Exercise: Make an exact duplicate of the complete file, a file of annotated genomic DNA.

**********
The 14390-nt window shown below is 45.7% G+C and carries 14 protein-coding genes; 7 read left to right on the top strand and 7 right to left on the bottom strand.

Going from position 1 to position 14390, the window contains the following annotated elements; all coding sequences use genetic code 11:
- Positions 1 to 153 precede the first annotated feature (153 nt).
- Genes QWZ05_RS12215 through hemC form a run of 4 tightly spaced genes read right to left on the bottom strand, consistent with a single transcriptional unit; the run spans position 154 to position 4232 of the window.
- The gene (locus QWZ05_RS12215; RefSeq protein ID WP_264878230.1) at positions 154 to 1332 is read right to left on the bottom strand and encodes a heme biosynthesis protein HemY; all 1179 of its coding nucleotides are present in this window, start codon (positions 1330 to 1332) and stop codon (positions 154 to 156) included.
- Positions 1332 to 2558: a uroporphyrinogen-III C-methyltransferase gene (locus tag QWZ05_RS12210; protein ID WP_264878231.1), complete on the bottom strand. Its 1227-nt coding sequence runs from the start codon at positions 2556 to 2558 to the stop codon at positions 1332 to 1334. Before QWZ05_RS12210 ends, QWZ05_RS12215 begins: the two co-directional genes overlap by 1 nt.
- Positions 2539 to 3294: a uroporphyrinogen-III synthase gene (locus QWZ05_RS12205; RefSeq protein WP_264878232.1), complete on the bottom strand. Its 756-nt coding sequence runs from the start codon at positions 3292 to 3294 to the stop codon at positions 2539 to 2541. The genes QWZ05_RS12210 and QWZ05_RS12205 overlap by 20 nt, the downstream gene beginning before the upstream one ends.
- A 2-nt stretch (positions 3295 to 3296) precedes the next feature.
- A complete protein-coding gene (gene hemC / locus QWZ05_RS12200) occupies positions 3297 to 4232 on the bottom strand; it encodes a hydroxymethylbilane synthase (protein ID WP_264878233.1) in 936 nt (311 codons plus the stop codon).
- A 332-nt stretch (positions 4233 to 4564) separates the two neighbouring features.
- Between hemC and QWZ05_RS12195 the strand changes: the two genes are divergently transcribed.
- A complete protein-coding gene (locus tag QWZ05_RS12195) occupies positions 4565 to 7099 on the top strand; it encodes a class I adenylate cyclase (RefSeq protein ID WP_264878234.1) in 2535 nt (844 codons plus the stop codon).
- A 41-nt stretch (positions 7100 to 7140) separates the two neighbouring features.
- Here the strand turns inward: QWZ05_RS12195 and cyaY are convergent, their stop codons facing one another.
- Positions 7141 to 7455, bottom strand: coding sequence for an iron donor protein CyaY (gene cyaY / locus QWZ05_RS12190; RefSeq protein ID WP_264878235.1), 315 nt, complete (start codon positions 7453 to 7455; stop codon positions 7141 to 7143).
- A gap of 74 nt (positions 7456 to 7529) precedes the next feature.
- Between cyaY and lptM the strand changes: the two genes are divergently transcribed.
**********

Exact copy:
The 14390-nt window shown below is 45.7% G+C and carries 14 protein-coding genes; 7 read left to right on the top strand and 7 right to left on the bottom strand.

Going from position 1 to position 14390, the window contains the following annotated elements; all coding sequences use genetic code 11:
- Positions 1 to 153 precede the first annotated feature (153 nt).
- Genes QWZ05_RS12215 through hemC form a run of 4 tightly spaced genes read right to left on the bottom strand, consistent with a single transcriptional unit; the run spans position 154 to position 4232 of the window.
- The gene (locus QWZ05_RS12215; RefSeq protein ID WP_264878230.1) at positions 154 to 1332 is read right to left on the bottom strand and encodes a heme biosynthesis protein HemY; all 1179 of its coding nucleotides are present in this window, start codon (positions 1330 to 1332) and stop codon (positions 154 to 156) included.
- Positions 1332 to 2558: a uroporphyrinogen-III C-methyltransferase gene (locus tag QWZ05_RS12210; protein ID WP_264878231.1), complete on the bottom strand. Its 1227-nt coding sequence runs from the start codon at positions 2556 to 2558 to the stop codon at positions 1332 to 1334. Before QWZ05_RS12210 ends, QWZ05_RS12215 begins: the two co-directional genes overlap by 1 nt.
- Positions 2539 to 3294: a uroporphyrinogen-III synthase gene (locus QWZ05_RS12205; RefSeq protein WP_264878232.1), complete on the bottom strand. Its 756-nt coding sequence runs from the start codon at positions 3292 to 3294 to the stop codon at positions 2539 to 2541. The genes QWZ05_RS12210 and QWZ05_RS12205 overlap by 20 nt, the downstream gene beginning before the upstream one ends.
- A 2-nt stretch (positions 3295 to 3296) precedes the next feature.
- A complete protein-coding gene (gene hemC / locus QWZ05_RS12200) occupies positions 3297 to 4232 on the bottom strand; it encodes a hydroxymethylbilane synthase (protein ID WP_264878233.1) in 936 nt (311 codons plus the stop codon).
- A 332-nt stretch (positions 4233 to 4564) separates the two neighbouring features.
- Between hemC and QWZ05_RS12195 the strand changes: the two genes are divergently transcribed.
- A complete protein-coding gene (locus tag QWZ05_RS12195) occupies positions 4565 to 7099 on the top strand; it encodes a class I adenylate cyclase (RefSeq protein ID WP_264878234.1) in 2535 nt (844 codons plus the stop codon).
- A 41-nt stretch (positions 7100 to 7140) separates the two neighbouring features.
- Here the strand turns inward: QWZ05_RS12195 and cyaY are convergent, their stop codons facing one another.
- Positions 7141 to 7455, bottom strand: coding sequence for an iron donor protein CyaY (gene cyaY / locus QWZ05_RS12190; RefSeq protein ID WP_264878235.1), 315 nt, complete (start codon positions 7453 to 7455; stop codon positions 7141 to 7143).
- A gap of 74 nt (positions 7456 to 7529) precedes the next feature.
- Between cyaY and lptM the strand changes: the two genes are divergently transcribed.